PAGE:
They argue that an unborn baby’s life is precious. And they are right. They argue that a mother’s choice is paramount. And they are right. They say that up to 24 weeks, abortion is permissible. Others argue that 20 weeks is where the limit should be. Some say never; some say always.
In recent months, the intense debate around controversial abortion laws has led to the vote to overturn the contentious Roe v. Wade ruling. The question of what defines life and on what merits to assess this stands at the core of this painful—and partisan—discussion, dividing the American nation into two artificially polarized groups.
In the current political system, Democrats are the party of pro-choice and Republicans are the party of pro-life. That’s a bit simplistic, isn’t it?
When it comes to abortion, a sizable number of Republicans are single-issue voters, siding with the Republican ticket. But it doesn’t need to be this way, and it does a disservice across the board to both the legitimacy of other political issues and the complexity of the abortion issue itself.
Allow me to share a personal story. My grandfather’s mother had four sons. I can imagine four sons was a handful and the prospect of another baby daunting.
Whatever the exact specifics of her situation, my great-grandmother made the undoubtedly desperate decision to end her pregnancy with a dangerous coat hanger abortion which resulted in her untimely death at only 44 years, with the young son left to be raised by my grandfather, her eldest son.
Over 100 years later, I, too, had to make that difficult decision. I was in an emotionally unstable relationship and knew very well that it was a matter of time until our relationship would dissolve.
Would I have done that if abortions weren’t legal if it meant that I could have possibly died as a result of having one? It’s doubtful.
I don’t think I’d have been as brave or perhaps I was not as desperate as my great grandmother. But I surely would have consigned myself and my newborn to an unhappy, unstable life.
In most cases, it is a religion that pushes many pro-life supporters to fight abortion. I see in this a bitter irony. One of the fundamental values on which America was built was the separation of church and state. Our forefathers longed for freedom and sought the protection of their beliefs and livelihoods. The equal rights amendment grants us all equal protection, confirming that each and every one of us holds physical autonomy.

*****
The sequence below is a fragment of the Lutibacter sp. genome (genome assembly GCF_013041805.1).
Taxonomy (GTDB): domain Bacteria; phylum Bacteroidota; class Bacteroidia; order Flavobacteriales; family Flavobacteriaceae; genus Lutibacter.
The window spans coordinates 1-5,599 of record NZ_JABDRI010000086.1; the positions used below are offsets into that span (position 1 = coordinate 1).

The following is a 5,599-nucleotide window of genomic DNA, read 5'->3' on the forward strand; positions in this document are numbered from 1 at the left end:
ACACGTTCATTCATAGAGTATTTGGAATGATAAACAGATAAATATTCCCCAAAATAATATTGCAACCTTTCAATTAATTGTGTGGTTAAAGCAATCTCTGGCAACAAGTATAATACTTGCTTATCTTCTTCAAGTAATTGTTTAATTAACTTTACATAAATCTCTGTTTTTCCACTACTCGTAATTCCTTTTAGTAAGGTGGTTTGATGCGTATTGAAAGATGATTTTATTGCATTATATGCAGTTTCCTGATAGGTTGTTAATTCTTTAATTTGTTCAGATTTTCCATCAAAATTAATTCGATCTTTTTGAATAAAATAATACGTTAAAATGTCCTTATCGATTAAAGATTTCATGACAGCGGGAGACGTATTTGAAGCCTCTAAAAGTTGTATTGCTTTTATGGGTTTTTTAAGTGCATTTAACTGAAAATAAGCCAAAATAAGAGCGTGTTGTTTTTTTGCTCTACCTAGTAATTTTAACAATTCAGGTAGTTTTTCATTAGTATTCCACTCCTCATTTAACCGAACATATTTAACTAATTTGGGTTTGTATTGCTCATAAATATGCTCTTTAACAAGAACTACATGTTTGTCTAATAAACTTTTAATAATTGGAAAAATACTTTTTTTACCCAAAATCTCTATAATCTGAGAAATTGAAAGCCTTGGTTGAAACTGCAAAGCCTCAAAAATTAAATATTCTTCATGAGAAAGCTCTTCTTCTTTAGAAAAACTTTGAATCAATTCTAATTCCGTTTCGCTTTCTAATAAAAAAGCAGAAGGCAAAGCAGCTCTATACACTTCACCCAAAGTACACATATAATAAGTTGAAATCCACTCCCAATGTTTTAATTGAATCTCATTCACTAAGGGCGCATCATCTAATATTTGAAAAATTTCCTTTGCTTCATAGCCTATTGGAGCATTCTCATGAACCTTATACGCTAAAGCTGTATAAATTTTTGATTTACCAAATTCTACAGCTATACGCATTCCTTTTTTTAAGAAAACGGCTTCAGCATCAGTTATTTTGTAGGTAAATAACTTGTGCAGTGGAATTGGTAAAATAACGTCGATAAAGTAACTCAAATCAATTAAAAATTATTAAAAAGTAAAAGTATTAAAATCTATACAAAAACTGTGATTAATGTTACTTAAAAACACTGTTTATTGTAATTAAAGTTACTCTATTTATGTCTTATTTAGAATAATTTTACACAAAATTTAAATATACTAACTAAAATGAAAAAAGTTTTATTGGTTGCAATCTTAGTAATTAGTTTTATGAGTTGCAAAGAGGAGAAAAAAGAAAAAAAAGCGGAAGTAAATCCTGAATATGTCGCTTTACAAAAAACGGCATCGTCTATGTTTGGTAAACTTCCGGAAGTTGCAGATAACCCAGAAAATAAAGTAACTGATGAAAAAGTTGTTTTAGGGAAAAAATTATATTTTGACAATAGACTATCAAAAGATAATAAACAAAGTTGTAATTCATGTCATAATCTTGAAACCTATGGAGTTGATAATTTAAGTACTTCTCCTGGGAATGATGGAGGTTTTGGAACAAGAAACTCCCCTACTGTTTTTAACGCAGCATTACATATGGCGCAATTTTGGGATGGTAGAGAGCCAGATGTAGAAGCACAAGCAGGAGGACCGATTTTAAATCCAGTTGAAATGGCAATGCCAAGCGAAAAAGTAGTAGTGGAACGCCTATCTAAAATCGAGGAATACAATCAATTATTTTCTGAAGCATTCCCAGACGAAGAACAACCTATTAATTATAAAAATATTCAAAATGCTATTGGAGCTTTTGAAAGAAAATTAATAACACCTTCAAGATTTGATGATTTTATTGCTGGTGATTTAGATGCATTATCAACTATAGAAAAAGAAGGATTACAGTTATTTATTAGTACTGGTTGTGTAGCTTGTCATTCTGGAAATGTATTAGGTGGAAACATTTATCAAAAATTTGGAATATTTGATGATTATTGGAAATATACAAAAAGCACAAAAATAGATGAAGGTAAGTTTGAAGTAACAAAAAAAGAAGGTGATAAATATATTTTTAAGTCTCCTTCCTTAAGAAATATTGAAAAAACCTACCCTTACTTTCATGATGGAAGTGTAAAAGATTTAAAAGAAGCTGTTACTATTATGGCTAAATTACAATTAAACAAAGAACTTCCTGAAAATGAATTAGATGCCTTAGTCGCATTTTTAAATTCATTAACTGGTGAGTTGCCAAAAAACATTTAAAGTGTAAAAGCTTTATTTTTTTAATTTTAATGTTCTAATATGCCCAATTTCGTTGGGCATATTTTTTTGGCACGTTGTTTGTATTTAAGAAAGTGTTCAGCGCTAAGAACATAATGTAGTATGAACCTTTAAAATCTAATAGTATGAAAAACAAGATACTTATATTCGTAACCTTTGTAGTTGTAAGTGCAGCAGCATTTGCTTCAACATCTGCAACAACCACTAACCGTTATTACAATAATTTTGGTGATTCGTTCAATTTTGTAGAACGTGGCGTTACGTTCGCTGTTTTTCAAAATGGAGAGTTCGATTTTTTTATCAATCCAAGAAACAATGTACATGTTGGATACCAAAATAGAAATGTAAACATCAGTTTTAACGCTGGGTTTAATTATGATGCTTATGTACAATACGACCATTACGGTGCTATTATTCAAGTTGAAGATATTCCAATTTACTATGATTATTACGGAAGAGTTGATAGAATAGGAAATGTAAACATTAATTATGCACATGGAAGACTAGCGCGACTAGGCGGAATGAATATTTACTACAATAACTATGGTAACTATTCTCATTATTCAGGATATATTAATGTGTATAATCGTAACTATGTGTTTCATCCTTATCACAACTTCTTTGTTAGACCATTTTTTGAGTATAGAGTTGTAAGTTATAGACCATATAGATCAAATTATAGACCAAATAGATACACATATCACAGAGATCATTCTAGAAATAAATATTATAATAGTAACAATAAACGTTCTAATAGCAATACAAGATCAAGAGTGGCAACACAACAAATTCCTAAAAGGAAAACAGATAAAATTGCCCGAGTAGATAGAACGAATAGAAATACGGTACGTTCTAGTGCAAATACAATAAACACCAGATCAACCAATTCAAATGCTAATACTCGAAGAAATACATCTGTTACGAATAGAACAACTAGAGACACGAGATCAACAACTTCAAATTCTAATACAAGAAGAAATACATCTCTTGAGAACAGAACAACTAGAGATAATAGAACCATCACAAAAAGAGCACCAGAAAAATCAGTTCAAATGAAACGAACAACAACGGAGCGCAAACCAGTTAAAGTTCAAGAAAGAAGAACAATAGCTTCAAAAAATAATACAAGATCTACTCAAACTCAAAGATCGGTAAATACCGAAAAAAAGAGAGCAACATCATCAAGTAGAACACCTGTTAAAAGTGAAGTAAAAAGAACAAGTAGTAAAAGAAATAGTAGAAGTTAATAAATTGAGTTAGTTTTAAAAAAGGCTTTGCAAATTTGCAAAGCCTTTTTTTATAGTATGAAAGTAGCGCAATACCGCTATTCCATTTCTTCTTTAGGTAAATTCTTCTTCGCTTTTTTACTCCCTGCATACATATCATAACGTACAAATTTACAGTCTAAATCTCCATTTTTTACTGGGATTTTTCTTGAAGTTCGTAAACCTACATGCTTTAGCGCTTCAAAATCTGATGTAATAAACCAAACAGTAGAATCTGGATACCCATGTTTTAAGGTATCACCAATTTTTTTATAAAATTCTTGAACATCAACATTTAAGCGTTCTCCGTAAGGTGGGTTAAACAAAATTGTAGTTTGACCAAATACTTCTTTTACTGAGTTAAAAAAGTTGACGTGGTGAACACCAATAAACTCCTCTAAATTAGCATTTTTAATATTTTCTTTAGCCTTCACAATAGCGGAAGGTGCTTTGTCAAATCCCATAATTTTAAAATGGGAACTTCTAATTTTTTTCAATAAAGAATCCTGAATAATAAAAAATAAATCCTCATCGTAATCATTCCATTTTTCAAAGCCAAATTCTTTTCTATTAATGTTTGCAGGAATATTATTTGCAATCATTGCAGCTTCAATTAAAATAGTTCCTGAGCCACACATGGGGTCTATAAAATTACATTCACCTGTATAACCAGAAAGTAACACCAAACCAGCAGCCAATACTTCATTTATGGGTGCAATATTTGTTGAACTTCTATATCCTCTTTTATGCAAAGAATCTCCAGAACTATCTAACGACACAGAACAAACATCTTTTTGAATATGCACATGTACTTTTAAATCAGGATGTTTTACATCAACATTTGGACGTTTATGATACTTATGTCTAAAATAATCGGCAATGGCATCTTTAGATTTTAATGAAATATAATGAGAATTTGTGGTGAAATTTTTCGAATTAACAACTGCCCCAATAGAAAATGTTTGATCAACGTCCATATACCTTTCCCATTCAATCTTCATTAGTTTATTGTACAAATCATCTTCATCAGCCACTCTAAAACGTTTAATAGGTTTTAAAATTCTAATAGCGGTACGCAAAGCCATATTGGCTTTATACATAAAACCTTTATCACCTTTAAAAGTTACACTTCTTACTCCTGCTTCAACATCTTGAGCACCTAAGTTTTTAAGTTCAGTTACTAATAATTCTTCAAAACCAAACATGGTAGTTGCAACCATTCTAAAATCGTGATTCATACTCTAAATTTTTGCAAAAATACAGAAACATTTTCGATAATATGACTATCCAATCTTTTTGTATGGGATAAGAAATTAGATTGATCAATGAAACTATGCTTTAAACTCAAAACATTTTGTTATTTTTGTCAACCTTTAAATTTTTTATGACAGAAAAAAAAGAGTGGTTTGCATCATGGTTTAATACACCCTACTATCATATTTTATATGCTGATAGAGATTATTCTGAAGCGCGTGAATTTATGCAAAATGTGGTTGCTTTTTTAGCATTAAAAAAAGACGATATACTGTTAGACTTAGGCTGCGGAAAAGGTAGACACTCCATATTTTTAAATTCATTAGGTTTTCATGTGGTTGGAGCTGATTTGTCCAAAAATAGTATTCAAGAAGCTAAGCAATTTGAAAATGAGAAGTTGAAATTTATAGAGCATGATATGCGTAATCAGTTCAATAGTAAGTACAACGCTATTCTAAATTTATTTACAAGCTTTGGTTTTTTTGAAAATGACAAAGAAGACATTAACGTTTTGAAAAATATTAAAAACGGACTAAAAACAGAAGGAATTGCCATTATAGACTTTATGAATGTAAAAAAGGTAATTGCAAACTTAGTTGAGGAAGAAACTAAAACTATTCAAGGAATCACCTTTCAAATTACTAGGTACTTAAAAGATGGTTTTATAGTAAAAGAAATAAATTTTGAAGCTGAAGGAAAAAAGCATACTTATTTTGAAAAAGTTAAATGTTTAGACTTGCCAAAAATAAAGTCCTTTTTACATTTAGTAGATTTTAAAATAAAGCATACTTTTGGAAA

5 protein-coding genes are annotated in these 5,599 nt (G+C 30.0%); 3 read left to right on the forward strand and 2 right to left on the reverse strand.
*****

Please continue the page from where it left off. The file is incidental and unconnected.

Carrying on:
The majority of Americans believe that there should be some kind of legal abortion in place; every state has at least one abortion clinic.
Republicans, who have always believed in the right to liberty and privacy, have long defended individual rights and choices. Yet, it is this one issue that religious Republicans deny is a personal decision, even though there are religions that put the mother’s life above that of the fetus.
Is there another way to enshrine this right which is fundamental to a woman’s self-determination, in a non-polarizing manner? I think it’s time we come to a truth and find reasonable guidelines without the political divide. This country was built on democratic values and dialogue, weighing all options while sitting together at the same table.
Reaching a consensus will not always be comfortable for everyone, but we must make an effort to meet in the middle. This process should be about listening and respecting both sides. There are two legitimate government interests: protecting a mother’s health, well-being, and personal autonomy as well as protecting the potentiality of human life. Let us attempt to rationally balance them out.
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Having an abortion or having a baby is a decision with far-reaching, life-long consequences for both the mother and her child. Without institutions like Planned Parenthood, women’s health and perhaps even their lives will be in peril.
Abortions will not cease to take place just because they are illegal. Women will travel to another state at great personal expense. Underequipped and underprepared physicians might perform procedures in unsafe environments.
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There will be babies whose mothers have no financial means, nor emotional bandwidth to raise them. There will be abandoned children, children put up for adoption, which, while many people might want them, comes with lifelong emotional consequences for those people.
Every woman’s story is different, and a blanket abortion ban would be devastating and even life-threatening to so many mothers and children.
Examining my own and my great-grandmother’s immensely personal stories and choices, I want to emphasize how individual this choice is and should be. It should start at home, and not be the purview of either state or federal government.
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Martha Ehmann Conte is an advisor, investor, civic leader, and philanthropist with deep expertise in advertising, brand strategy, and fundraising.